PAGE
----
WUN Reaches Out to School Nurses

WUN volunteer Kim Grady and Ken McDonnell, communications director, recently raised narcolepsy awareness with school nurses, a group that spends time with kids when they are likely to exhibit symptoms – at school in class and out. The venue was Northeastern University’s College of Health Sciences School Health Summer Institute for Massachusetts school nurses.

The three-day conference, convened on August 6 in Hyannis, MA, brought together some 275 elementary, middle, and high school nurses to hear from experts on topics ranging from juvenile concussion, depressions and anxiety, to diabetes, autism, ADHD, and sleep disorders, including narcolepsy. Kim and Ken spoke with scores of attendees about WUN’s new Narcolepsy Goes to School (NGS) program.

NGS, a complimentary WUN offering, helps teachers and nurses learn more about narcolepsy and the signs they may observe in the school environment, symptoms that may indicate the need for further medical attention. The more school personnel know about narcolepsy, the sooner symptomatic kids can be diagnosed, and the sooner kids testing positive for narcolepsy can start treatment and begin leading a more normal life.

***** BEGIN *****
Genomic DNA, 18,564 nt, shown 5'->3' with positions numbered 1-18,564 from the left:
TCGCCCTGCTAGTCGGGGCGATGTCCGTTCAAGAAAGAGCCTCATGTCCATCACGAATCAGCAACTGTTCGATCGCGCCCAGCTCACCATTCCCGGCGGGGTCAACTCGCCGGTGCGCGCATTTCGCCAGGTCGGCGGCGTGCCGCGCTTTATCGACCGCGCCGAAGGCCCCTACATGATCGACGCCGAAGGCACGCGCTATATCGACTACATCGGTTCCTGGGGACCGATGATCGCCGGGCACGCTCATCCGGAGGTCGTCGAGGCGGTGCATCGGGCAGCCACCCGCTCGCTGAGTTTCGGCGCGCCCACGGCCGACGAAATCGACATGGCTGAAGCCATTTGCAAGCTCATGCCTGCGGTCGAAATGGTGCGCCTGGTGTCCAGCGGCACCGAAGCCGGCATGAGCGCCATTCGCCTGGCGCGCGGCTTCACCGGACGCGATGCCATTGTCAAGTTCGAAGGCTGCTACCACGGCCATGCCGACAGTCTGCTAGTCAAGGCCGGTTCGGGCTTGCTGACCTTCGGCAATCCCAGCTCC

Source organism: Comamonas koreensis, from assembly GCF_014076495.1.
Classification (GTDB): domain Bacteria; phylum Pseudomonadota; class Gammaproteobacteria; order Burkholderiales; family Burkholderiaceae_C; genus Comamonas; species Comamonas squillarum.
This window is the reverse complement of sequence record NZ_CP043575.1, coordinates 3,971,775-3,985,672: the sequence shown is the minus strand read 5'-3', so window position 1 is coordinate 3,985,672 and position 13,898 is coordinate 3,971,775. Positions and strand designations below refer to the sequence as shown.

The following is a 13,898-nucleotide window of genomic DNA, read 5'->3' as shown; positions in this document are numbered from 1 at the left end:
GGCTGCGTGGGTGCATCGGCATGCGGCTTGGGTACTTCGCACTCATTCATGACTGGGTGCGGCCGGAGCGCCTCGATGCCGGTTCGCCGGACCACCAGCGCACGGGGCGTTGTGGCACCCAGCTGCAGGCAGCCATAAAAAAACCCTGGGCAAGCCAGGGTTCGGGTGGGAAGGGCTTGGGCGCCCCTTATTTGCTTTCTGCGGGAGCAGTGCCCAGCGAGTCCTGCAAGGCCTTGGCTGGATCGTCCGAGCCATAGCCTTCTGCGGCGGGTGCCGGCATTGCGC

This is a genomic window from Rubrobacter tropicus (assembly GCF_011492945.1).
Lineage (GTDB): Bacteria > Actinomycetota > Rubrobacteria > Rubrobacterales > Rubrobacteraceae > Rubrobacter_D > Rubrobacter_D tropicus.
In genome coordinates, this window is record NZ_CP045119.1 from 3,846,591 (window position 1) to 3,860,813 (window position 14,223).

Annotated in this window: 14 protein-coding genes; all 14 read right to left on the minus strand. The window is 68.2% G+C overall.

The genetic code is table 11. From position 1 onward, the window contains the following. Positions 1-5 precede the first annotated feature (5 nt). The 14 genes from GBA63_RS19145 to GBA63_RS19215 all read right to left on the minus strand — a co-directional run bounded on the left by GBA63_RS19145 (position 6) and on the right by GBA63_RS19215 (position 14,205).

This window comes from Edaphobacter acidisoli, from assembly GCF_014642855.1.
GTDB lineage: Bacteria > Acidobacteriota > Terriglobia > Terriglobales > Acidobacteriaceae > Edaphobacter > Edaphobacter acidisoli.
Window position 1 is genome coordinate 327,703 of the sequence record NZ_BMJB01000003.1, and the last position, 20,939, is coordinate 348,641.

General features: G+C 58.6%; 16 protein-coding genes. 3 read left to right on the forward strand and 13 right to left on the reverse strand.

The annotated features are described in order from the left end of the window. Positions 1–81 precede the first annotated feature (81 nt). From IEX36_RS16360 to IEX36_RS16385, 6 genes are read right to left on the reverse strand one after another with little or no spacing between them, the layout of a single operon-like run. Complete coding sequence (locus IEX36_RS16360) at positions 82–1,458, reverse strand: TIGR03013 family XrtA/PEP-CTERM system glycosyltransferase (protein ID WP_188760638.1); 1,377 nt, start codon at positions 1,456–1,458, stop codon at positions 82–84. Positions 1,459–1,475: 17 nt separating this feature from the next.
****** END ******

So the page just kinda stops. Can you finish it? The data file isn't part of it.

The nurses gave the NGS concept an enthusiastic thumbs-up. One attendee commented, “Kids come to my office all the time needing a nap. Yes, they may be bored or sleep deprived, but it may be narcolepsy or some other serious sleep disorder. Nurses, teachers and other educators can serve their students better if they understand what they’re noticing.”

For more information about Narcolepsy Goes to School or to connect WUN with your local educators, please reach out to Ken.